Google quietly pulls a hidden feature in Android KitKat that allowed people to deny app permissions on a case-by-case basis.

December 13, 2013 4:04 PM PST

(Credit: Google)
What Android 4.3 Jelly Bean giveth, Android 4.4.2 KitKat taketh away.

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Google has removed the hidden feature App Ops from Android in its Android 4.4.2 KitKat update, claiming that the feature wasn’t supposed to be available to the public in the first place. Google removed the feature because it was “experimental” and could break app functionality, reported the Electronic Frontier Foundation.
“The fact that [Android users] can not turn off app permissions is a Stygian hole in the Android security model, and a billion people’s data is being sucked through,” wrote the EFF’s Peter Eckersley. “Embarrassingly, it is also one that Apple managed to fix in iOS years ago.”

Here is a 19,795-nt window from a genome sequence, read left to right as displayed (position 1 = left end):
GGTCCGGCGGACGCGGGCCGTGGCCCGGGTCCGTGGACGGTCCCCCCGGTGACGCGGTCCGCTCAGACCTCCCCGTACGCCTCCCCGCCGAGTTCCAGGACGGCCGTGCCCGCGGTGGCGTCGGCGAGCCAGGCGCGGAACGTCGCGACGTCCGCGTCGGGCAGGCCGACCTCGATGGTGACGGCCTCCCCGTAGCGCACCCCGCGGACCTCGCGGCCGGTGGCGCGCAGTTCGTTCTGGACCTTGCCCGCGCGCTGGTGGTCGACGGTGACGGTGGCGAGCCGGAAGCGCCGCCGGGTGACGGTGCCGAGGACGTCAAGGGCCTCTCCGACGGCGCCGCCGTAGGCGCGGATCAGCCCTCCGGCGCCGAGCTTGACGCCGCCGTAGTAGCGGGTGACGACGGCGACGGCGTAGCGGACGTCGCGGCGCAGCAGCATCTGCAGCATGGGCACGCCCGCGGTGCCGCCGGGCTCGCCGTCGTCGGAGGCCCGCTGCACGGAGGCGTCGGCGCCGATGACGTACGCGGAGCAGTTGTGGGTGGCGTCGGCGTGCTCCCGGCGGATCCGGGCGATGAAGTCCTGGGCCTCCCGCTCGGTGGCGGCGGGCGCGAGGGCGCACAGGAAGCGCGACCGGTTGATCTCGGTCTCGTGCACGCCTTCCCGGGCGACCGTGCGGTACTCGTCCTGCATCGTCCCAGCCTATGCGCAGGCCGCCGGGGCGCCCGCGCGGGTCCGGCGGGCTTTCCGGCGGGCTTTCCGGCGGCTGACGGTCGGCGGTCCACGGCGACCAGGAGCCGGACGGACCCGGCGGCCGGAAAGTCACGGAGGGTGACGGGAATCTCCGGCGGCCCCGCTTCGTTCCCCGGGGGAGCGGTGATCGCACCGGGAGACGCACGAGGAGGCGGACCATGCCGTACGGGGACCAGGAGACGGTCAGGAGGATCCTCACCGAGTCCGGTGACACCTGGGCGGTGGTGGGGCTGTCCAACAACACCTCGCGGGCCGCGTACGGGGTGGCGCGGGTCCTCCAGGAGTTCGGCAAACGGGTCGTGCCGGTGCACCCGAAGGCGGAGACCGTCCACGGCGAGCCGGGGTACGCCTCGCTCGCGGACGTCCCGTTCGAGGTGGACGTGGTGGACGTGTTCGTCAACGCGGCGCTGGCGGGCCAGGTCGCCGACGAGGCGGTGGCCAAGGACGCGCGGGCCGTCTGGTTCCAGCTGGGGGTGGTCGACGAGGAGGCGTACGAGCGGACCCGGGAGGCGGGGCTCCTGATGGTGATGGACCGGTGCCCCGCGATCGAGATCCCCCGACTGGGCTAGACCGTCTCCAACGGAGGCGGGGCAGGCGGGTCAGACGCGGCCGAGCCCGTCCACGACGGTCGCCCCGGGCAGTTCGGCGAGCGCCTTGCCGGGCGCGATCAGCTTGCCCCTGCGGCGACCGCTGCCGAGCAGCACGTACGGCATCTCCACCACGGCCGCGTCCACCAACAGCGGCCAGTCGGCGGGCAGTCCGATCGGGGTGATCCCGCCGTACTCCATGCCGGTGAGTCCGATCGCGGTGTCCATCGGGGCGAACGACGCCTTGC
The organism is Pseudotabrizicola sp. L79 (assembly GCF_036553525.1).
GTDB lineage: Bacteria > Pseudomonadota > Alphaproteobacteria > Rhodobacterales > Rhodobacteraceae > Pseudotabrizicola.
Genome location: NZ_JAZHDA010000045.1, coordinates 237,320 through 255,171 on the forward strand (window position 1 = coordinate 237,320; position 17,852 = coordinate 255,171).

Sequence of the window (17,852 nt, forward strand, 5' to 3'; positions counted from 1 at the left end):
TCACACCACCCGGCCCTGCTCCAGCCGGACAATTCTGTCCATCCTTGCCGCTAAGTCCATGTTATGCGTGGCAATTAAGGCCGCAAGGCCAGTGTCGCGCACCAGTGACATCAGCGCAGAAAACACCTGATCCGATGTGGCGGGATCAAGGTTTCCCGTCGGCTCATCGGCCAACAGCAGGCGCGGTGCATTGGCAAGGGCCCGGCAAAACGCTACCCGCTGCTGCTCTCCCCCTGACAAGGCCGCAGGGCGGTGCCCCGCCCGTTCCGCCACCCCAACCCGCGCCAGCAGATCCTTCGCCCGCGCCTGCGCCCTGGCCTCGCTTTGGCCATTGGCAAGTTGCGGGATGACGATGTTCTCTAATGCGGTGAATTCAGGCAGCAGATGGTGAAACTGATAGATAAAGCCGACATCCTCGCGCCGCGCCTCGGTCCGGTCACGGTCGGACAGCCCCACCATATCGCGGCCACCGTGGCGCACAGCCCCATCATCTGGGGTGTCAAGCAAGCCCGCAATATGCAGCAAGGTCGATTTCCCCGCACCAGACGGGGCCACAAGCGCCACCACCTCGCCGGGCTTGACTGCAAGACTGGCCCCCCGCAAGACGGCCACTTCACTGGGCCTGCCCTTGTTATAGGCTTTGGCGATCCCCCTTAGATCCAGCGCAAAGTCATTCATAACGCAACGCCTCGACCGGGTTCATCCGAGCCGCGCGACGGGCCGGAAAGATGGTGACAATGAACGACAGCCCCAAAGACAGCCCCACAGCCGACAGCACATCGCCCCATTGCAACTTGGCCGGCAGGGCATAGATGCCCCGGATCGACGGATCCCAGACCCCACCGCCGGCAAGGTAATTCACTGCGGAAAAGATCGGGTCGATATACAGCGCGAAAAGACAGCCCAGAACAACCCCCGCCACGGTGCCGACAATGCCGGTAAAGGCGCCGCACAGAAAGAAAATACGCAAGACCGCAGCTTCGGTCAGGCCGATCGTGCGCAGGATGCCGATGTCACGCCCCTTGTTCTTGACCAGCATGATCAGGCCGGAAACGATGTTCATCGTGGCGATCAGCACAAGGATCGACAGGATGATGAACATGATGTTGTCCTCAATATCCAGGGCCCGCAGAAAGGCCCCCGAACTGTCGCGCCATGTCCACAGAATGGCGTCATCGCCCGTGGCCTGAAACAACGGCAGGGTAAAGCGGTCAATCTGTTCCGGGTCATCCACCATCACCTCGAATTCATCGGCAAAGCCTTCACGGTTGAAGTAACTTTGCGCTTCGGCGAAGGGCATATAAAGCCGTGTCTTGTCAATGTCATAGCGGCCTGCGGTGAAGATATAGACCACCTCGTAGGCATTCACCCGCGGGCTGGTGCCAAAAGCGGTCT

The EFF argued that Google ought to re-enable the feature and fix it by adding three missing pieces: a single switch to keep apps from collecting trackable identifiers such as your phone number, IMEI, and user account info; a way to disable network access on a per-app basis; and better integration of App Ops into the Android system.
Google did not respond to a request for comment. CNET will update the story when they do.

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